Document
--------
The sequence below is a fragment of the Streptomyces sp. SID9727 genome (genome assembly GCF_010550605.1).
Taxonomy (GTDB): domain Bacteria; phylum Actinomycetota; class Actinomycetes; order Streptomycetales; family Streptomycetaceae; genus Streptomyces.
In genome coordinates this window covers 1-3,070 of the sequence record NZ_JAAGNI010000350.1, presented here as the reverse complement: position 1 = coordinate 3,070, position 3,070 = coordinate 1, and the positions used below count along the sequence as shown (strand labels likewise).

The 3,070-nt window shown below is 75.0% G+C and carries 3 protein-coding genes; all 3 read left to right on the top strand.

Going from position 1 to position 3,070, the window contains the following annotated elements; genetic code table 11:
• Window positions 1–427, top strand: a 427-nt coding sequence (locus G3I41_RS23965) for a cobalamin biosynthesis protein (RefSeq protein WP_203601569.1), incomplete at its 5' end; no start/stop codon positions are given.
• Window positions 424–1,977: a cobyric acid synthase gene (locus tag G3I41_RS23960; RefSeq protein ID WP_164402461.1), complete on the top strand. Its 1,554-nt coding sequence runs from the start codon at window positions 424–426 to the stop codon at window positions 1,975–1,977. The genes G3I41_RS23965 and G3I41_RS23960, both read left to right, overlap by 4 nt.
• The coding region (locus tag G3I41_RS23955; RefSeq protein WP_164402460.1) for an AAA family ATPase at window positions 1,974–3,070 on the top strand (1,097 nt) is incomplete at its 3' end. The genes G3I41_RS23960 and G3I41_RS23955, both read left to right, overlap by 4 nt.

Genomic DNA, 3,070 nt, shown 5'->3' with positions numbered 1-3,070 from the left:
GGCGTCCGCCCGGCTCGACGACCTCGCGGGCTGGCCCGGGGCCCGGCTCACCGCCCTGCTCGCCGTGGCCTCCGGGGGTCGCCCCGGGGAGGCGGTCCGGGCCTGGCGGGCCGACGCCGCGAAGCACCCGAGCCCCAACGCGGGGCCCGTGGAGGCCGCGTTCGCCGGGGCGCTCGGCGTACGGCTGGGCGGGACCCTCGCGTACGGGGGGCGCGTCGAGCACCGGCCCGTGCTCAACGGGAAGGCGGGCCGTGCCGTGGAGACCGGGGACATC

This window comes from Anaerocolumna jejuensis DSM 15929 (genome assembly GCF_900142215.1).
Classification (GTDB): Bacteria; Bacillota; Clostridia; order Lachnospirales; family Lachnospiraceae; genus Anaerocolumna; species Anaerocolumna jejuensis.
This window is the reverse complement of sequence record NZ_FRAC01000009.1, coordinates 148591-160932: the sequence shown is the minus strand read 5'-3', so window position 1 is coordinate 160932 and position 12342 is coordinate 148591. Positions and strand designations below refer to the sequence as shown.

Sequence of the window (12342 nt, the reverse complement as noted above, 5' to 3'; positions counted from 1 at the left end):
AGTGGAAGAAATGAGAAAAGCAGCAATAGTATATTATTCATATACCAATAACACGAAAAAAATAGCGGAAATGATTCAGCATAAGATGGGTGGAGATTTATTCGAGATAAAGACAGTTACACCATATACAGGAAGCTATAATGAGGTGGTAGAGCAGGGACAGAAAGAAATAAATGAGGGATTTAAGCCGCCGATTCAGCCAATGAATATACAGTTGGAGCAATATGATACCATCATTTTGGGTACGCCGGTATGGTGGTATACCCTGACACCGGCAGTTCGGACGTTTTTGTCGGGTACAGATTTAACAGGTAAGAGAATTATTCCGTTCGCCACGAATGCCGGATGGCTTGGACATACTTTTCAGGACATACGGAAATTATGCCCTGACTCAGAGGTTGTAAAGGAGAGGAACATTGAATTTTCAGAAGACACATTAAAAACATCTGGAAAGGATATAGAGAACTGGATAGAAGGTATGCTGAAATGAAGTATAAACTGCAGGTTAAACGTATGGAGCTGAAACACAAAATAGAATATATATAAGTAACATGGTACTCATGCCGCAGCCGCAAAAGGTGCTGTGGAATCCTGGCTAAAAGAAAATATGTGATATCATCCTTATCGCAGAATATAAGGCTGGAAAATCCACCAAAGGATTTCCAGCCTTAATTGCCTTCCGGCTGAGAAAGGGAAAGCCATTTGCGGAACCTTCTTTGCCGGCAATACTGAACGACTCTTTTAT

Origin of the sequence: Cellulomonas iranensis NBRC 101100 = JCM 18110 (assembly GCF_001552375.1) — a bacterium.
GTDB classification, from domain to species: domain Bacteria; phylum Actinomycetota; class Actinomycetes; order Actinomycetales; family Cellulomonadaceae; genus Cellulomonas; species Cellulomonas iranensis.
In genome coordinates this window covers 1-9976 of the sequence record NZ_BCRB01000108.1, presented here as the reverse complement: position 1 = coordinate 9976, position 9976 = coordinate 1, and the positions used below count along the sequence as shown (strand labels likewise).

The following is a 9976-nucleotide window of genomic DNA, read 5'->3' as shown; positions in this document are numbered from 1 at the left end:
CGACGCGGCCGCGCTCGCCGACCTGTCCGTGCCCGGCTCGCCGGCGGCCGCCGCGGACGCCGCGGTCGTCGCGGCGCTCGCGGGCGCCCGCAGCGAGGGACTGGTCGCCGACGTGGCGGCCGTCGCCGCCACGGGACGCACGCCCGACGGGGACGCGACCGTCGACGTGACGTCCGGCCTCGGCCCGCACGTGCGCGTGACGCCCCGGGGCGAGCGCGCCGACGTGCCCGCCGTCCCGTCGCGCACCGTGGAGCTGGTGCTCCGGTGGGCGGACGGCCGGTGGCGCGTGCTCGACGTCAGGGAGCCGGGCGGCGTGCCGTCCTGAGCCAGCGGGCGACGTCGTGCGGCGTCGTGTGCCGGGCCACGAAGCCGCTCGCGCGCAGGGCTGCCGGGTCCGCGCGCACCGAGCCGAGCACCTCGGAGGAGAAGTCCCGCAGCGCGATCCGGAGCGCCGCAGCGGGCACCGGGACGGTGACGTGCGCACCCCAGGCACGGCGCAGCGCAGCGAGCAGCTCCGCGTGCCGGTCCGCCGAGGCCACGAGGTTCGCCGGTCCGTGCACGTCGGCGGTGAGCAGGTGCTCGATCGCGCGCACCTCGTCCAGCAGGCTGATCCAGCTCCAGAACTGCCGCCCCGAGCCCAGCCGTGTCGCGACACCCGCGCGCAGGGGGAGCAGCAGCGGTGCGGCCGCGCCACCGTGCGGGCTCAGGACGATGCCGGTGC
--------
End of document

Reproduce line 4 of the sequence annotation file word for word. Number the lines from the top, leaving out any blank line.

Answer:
The 3,070-nt window shown below is 75.0% G+C and carries 3 protein-coding genes; all 3 read left to right on the top strand.